Washington AFL-CIO rates state lawmakers for key 2017 votes


Washington State Labor Council (WSLC), AFL-CIO, has released its 2017 ratings for Washington legislators, and as usual, lawmakers from Southwest Washington are some of the best and the worst in the state on issues identified by the state’s labor federation.

What lawmakers accomplished

This year it took the Washington Legislature one regular session and two-and-a-half special sessions called by the governor before they were able to agree on a package providing school funding as well as funding to make good on the collective bargaining agreements the Gov. Jay Inslee negotiated last fall with state workers. [After years of wage freezes, the new contract gives workers 6 percent raises over the next two years.]

The gridlock resulted once again from the fact that Democrats control the state house while Republicans control the state senate.

But thanks to support of one Republican — Sen. Joe Fain (R-Auburn) — Democrats in the legislature were able to pass a paid family and medical leave law. The law sets up a public insurance program funded by employers and employees. Beginning in 2020, it will guarantee workers up to 12 weeks paid time off for the birth or adoption of a child, to take care of an ill family member, when a family member is deployed or wounded in the military, or for the worker’s own serious health condition. The program will replace up to 90 percent of wages.

Building trades unions also celebrated the passage of a “responsible bidder” law that bars businesses from competing for state and local public works contracts if they have willfully violated wage statutes in the past three years.

But lawmakers failed to pass other bills that organized labor pushed hard for, including a bill to add a jobs requirement to a massive tax break lawmakers gave Boeing.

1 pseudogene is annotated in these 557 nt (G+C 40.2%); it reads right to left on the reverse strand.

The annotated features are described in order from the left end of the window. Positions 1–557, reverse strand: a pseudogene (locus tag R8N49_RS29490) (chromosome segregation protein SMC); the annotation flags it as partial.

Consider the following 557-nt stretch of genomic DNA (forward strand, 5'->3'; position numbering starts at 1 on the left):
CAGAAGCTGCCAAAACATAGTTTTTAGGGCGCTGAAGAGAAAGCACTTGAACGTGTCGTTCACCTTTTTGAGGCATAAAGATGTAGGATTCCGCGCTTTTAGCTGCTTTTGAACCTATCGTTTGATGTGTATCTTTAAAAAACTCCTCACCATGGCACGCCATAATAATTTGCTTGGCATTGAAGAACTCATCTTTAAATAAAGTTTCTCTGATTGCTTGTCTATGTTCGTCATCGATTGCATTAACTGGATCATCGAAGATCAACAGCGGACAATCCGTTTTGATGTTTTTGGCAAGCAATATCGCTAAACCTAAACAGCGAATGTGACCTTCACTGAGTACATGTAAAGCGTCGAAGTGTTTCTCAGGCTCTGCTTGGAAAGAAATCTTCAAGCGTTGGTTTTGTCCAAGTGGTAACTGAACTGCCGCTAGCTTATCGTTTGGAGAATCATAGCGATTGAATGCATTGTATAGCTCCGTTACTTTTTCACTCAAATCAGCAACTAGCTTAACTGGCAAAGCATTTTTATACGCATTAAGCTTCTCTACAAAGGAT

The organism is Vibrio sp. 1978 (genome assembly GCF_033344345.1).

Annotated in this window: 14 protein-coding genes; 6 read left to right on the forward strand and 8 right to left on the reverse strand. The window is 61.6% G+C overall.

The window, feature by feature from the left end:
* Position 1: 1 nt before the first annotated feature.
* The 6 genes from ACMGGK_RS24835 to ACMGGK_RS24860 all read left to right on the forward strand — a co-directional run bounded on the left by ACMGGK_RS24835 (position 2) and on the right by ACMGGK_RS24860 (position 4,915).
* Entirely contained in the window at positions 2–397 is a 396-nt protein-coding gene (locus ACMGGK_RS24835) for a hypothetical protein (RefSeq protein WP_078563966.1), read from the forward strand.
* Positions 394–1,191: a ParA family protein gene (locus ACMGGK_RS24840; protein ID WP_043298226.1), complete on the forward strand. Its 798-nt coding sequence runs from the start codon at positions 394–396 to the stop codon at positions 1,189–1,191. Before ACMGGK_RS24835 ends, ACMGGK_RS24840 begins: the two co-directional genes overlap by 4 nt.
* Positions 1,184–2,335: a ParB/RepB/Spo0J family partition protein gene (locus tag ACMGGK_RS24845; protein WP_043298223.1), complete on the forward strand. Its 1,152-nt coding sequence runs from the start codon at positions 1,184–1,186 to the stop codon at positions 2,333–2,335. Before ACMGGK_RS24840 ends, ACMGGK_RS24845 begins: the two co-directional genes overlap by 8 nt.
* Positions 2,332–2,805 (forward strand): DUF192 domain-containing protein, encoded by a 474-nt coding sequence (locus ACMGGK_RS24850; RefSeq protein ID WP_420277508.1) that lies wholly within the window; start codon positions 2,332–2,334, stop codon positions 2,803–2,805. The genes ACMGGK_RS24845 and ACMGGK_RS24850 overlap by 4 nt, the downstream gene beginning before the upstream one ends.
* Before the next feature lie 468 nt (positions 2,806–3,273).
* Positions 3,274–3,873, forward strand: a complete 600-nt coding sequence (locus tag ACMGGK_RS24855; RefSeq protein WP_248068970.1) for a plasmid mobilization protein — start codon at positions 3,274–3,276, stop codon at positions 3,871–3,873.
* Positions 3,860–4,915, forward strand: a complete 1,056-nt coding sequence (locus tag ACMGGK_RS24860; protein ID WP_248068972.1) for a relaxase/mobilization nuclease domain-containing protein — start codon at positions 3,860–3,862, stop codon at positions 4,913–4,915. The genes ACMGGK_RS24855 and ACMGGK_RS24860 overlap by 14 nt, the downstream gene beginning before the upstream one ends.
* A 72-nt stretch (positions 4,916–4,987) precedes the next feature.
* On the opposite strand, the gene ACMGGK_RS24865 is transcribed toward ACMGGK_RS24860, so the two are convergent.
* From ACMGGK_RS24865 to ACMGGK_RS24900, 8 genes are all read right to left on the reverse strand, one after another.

Remarkably, every single Democrat in the House got a 100 percent rating this year, including Sharon Wylie and Monica Stonier of Vancouver and Brian Blake of Longview.

WSLC’s ratings tell how legislators voted, but in some cases, other actions were more revealing than votes to show whose side they were on.

Vancouver House Democrat Monica Stonier co-sponsored bills to tie the state’s multi-billion aerospace tax incentives to job creation and maintenance, to protect workers from retaliation for reporting wage violations, and to allow workers to file liens against employers for unpaid wages. None of them became law.

On other side, Chehalis-Centralia Senate Republican John Braun was once again unrelentingly hostile to unions and working people. He co-sponsored a bill to make Washington a so-called “right-to-work” state (unions mobilized to defeat it, with more than 1,100 people signing in to testify in opposition.) He also co-sponsored bills to tax union dues; to allow state and local governments to charge a 5 percent “administration fee” for union dues deduction; to authorize state agencies and colleges to contract out for services; and to exempt Uber drivers from unemployment insurance. And he voted for bills to allow employers to pay an 85 percent sub-minimum wage to minors; and to allow individuals to sue unions for “unfair or deceptive acts.” None of those bills became law.

MORE: See more detail about which bills they voted for and against in WSLC’s complete 2017 legislative report.


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